These views would be why a landowner/farmer would not want to let people use their property. Farmer/landowner does everything right and legal. Then has to worry that the people "helping" him/her with wildlife management on his/her property, perceive or thinks the farmer/landowner is not following the rules. You call the authorities to investigate. What a waste of time for farmer/landowner. Report the dead cow /sheep on his/her property to the farmer, pretty simple. Without reading all the laws and recommendations it would be hard to determine if a farmer/landowner was doing anything wrong or right. The right to farm covers quite the spectrum. If your mindset is to police the farmer/landowner I would suggest you stick to your own land
    Last edited by Hardman; April 6th, 2019 at 11:08 AM. Reason: spelling

  6. #35
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    Quote Originally Posted by Hardman View Post
    These views would be why a landowner/farmer would not want to let people use their property......If your mindset is to police the farmer/landowner I would suggest you stick to your own land
    Very well said.
    Lest we forget : “I came to Ottawa with the firm belief that the only people in Canada that should own firearms are the Military and the Police..." Alan Rock Liberal Justice Minister 1995

  7. #36
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    Quote Originally Posted by Snowwalker View Post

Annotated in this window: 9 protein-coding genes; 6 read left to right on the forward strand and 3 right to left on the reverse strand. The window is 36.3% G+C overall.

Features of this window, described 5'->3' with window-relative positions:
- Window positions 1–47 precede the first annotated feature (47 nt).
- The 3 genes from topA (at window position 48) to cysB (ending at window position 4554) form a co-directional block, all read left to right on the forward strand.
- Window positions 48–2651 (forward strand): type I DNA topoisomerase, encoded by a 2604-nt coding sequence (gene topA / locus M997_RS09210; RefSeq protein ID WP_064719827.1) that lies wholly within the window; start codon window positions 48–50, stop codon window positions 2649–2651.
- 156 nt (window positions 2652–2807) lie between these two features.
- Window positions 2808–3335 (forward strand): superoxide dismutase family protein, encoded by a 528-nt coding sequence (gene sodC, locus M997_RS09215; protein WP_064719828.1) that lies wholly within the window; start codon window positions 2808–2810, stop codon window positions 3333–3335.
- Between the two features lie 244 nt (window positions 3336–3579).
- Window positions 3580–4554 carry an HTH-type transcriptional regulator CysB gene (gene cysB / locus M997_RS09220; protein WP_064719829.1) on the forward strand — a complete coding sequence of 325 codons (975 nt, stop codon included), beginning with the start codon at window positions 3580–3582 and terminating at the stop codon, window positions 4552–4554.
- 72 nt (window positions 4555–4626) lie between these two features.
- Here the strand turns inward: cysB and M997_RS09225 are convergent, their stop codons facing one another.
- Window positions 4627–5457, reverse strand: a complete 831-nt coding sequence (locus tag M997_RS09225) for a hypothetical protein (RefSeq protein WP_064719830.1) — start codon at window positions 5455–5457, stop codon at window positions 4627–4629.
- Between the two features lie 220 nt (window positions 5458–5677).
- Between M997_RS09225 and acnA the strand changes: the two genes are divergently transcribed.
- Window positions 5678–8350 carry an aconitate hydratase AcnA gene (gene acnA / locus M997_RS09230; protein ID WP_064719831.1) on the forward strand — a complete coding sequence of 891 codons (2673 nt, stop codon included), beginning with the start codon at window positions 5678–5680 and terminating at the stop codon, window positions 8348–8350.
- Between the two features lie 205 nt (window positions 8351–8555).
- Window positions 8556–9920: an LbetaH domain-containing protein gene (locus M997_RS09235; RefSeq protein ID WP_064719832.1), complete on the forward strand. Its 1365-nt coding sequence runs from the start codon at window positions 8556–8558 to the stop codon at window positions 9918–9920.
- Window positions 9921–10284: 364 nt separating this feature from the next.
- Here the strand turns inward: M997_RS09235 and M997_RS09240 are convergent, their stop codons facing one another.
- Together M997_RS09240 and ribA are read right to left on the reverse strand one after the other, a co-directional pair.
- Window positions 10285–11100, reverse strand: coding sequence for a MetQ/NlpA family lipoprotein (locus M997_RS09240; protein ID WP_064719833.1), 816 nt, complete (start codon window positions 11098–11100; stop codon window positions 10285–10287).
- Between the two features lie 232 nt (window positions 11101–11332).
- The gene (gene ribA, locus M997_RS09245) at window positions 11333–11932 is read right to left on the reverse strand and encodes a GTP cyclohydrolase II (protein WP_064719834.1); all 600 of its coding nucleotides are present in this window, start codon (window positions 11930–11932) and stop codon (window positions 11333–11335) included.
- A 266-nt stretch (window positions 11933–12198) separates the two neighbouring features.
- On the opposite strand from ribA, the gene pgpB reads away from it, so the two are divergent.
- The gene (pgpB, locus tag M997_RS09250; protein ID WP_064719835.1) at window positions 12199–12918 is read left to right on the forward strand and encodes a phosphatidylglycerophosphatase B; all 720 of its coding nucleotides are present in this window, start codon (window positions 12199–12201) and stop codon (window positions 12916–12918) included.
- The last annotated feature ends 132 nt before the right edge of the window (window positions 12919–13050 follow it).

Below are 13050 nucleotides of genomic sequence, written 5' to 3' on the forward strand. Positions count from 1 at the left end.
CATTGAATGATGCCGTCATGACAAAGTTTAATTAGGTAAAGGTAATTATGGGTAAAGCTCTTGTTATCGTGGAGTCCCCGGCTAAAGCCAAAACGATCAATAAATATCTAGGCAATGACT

Makes a moral conflict for hunters. Do you report a dead cow/sheep on a farm where you are only by the grace of the owner, or do you look the other way.
    Quote Originally Posted by MikePal View Post
    So you're asking if it's OK to look the other way and take advantage of something illegal if it's in your best interest as a hunter...?
    Quote Originally Posted by Hardman View Post
    If your mindset is to police the farmer/landowner I would suggest you stick to your own land
    So in answer to Snowalker's question...you wouldn't turn in the illegal activity..stick with the 'mind you own business' philosophy...

    Then to the question I asked; do you as a hunter then 'ethically' still hunt over the illegally dumped carcasses ?
    Last edited by MikePal; April 6th, 2019 at 03:07 PM.
    Arte et marte (By Skill and by Fighting)...The RCEME motto

  8. #37
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    Quote Originally Posted by MikePal View Post